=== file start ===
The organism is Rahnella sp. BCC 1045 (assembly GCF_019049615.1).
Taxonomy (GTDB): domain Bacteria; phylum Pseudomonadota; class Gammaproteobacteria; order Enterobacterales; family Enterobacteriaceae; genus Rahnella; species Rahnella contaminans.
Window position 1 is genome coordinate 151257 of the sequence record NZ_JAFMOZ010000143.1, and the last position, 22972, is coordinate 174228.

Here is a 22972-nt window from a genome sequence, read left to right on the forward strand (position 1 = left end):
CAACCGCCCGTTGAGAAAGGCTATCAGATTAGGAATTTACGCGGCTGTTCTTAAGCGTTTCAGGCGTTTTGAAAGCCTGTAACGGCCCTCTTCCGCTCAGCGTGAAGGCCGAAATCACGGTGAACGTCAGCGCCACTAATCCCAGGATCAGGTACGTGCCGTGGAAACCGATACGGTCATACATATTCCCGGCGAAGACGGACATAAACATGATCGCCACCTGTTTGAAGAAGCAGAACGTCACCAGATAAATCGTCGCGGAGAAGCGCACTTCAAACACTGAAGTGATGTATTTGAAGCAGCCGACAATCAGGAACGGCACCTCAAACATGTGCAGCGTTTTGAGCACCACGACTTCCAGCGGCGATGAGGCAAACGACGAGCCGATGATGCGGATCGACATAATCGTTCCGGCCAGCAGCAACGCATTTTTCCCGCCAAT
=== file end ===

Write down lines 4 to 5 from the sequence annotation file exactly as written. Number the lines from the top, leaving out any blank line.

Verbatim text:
Here is a 22972-nt window from a genome sequence, read left to right on the forward strand (position 1 = left end):
CAACCGCCCGTTGAGAAAGGCTATCAGATTAGGAATTTACGCGGCTGTTCTTAAGCGTTTCAGGCGTTTTGAAAGCCTGTAACGGCCCTCTTCCGCTCAGCGTGAAGGCCGAAATCACGGTGAACGTCAGCGCCACTAATCCCAGGATCAGGTACGTGCCGTGGAAACCGATACGGTCATACATATTCCCGGCGAAGACGGACATAAACATGATCGCCACCTGTTTGAAGAAGCAGAACGTCACCAGATAAATCGTCGCGGAGAAGCGCACTTCAAACACTGAAGTGATGTATTTGAAGCAGCCGACAATCAGGAACGGCACCTCAAACATGTGCAGCGTTTTGAGCACCACGACTTCCAGCGGCGATGAGGCAAACGACGAGCCGATGATGCGGATCGACATAATCGTTCCGGCCAGCAGCAACGCATTTTTCCCGCCAAT